قال أبو تميم: فأخذ بيدي أبو ذر فسار فى المسجد إلى أبي بصرة، فقال له: أنت سمعت رسول الله صلى الله عليه وسلم يقول ما قال عمرو؟ قال أبو بصرة: أنا سمعته من رسول الله صلى الله عليه وسلم
‘Ali ibn Ishaq narrated to us: ‘Abd Allah – meaning, Ibn al-Mubarak – narrated to us: Sa‘id ibn Yazid reported to us: Ibn Hubayrah narrated to me from Abu Tamim al-Jayshani that ‘Amr ibn al-‘As delivered a sermon to the people on Friday, and he said: Verily, Abu Basrah narrated to me that the Prophet (Allah bless him and grant him peace) said:
“Verily, Allah has increased for you a prayer, and that is Witr. Therefore, pray it in [the time] that is between the ‘Isha prayer till the Fajr prayer.”
Abu Tamim said: Then Abu Dharr took hold of my hand and walked in the mosque towards Abu Basrah and said to him, “Did you hear the Messenger of Allah (Allah bless him and grant him peace) say what ‘Amr said?” Abu Basrah said: “I heard it from the Messenger of Allah (Allah bless him and grant him peace.”
The editors of Musnad Ahmad said: “Its chain is sahih. Its narrators are trustworthy.” (ibid.)
The proof of the obligatory nature (wujub) of Witr from this hadith may be derived from a number of perspectives:
- The instruction, “therefore pray it,” is in the form of an imperative (amr) which is generally for wujub. As the scholars of Usul say, “mutlaq al-amr li l-wujub” (an imperative free of qualifications [indicating otherwise] is for obligation).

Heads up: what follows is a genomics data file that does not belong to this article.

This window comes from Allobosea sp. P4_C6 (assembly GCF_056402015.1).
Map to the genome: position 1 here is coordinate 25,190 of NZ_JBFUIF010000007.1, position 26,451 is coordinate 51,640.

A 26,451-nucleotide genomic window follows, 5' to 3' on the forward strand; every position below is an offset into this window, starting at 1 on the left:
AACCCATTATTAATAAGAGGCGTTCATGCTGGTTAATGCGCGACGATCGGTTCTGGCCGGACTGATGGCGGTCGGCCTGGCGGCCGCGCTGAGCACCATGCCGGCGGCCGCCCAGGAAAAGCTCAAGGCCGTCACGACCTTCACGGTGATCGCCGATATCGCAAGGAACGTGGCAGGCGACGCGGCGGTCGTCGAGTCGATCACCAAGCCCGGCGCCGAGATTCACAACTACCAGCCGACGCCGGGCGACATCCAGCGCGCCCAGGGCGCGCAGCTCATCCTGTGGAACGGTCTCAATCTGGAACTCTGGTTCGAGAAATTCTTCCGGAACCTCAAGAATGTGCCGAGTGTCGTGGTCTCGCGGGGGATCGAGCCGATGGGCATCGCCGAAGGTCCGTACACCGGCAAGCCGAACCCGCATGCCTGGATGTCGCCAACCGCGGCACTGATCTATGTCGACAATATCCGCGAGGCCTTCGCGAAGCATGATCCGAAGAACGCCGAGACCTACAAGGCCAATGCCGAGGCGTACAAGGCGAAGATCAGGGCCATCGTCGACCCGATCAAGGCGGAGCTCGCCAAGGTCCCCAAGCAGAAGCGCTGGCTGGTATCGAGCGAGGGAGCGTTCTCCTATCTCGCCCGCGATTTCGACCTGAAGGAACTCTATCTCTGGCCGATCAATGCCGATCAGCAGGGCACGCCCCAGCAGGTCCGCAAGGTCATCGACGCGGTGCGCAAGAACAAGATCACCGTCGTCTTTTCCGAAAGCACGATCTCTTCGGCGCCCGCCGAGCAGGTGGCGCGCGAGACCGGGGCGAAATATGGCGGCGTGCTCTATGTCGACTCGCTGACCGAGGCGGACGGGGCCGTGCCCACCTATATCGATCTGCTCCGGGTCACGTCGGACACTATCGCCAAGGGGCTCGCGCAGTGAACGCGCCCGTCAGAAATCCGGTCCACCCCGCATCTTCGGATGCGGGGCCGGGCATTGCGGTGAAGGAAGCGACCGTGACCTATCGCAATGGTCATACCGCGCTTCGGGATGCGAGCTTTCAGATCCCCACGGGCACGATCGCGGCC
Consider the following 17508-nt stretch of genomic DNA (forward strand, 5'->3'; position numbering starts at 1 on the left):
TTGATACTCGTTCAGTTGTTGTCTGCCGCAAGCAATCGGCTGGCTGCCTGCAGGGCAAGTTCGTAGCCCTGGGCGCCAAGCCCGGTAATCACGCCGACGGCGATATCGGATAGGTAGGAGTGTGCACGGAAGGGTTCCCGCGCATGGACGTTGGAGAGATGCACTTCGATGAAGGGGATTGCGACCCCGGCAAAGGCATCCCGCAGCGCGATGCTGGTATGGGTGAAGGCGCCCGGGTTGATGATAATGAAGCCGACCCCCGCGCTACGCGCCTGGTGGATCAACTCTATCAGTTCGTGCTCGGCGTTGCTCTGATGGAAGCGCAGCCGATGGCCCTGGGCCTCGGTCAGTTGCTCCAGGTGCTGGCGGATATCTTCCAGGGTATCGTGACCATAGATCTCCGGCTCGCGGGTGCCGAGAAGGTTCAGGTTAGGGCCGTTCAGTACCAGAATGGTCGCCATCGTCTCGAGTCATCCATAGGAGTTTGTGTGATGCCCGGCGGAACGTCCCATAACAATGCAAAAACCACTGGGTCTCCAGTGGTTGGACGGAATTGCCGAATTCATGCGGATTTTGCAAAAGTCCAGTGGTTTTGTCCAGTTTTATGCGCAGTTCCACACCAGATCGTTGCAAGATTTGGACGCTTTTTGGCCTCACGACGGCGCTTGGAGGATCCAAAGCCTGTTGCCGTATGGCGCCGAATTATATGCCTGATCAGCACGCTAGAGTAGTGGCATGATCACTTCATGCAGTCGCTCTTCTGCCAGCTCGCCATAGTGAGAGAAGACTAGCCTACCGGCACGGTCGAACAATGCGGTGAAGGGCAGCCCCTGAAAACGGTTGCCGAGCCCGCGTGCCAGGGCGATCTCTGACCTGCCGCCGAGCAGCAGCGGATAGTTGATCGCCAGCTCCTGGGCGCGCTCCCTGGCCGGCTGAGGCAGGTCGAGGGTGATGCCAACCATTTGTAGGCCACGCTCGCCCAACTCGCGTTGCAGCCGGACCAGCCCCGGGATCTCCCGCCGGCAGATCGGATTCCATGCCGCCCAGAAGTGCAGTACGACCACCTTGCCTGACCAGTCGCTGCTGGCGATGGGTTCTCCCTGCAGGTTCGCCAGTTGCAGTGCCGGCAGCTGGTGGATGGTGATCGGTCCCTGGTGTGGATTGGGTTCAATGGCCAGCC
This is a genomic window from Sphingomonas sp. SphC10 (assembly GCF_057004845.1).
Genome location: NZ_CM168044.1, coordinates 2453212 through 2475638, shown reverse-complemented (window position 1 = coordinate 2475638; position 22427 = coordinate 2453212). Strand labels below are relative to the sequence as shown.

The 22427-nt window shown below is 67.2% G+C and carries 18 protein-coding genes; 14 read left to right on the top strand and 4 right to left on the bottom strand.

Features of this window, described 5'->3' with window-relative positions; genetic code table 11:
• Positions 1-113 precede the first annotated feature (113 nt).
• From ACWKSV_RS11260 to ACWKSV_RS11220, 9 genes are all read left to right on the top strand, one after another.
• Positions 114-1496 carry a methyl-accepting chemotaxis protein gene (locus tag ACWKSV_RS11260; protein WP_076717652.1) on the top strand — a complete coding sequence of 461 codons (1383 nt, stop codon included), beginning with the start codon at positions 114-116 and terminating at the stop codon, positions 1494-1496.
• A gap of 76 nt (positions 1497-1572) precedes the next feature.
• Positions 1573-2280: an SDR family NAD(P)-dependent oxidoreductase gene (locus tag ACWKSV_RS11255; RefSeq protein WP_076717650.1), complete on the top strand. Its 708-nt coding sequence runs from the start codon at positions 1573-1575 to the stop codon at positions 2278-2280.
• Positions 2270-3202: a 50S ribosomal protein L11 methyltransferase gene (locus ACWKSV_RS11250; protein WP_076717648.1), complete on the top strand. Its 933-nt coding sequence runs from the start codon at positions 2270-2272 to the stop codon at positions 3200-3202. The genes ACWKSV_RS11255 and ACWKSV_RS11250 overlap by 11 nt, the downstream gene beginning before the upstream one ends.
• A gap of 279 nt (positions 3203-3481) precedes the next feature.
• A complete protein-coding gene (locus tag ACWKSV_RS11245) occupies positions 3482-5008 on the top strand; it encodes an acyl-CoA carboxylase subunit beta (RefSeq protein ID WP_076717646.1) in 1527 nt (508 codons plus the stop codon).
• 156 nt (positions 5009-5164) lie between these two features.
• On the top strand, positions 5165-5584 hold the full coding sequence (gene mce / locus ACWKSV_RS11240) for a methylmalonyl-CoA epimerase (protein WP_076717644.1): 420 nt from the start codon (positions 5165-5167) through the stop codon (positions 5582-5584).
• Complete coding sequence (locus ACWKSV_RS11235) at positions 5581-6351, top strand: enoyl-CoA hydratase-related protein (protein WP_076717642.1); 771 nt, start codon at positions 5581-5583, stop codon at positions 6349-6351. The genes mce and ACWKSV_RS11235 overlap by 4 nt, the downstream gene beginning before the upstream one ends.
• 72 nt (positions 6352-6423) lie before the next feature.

- “Allah has increased/added for you a prayer.” That which is added is from the essence of that which it is added to. Therefore, Witr is from the essence of the obligations, hence obligatory.
- An addition and increase is only conceivable in something that is stipulated and fixed (muqaddar), and it is only the obligatory prayers that are fixed not the optional prayers.
Furthermore, this hadith has been counted amongst the mutawatir (mass-transmitted) hadiths. Al-Suyuti and al-Kattani included it in their lists of mutawatir hadiths (Qatf al-Azhar al-Mutanathirah fi l-Akhbar al-Mutawatirah, al-Maktab al-Islami, p. 107; Nazm al-Mutanathir fi l-Hadith al-Mutawatir, p. 104) It has been reported from numerous other Sahabah besides Abu Basrah, including Abu Sa‘id al-Khudri (with a hasan chain by al-Tabrani), Kharijah ibn Hudhafah (by Abu Dawud, al-Tirmidhi, al-Tahawi, al-Hakim and others), Ibn ‘Abbas (by al-Daraqutni), ‘Amr ibn al-‘As (by Ahmad and al-Daraqutni), ‘Uqbah ibn ‘Amir (by al-Tabrani), ‘Abd Allah ibn Abi Awfa (by al-Bayhaqi) and Ibn ‘Umar (by al-Daraqutni). For a detailed analysis of these narrations and their chains, see I‘la’ al-Sunan, 6:5-10.
Imam Ahmad narrated in his Musnad (8:456, no. 4847):
حدثنا يزيد، أخبرنا هشام، عن محمد بن سيرين عن ابن عمر، عن النبي صلى الله عليه وسلم، قال
صلاة المغرب وتر النهار، فأوتروا صلاة الليل
“Yazid (ibn Harun) narrated to us: Hisham (ibn Hassan al-Azdi) reported to us from Muhammad ibn Sirin from Ibn ‘Umar from the Prophet (Allah bless him and grant him peace), he said: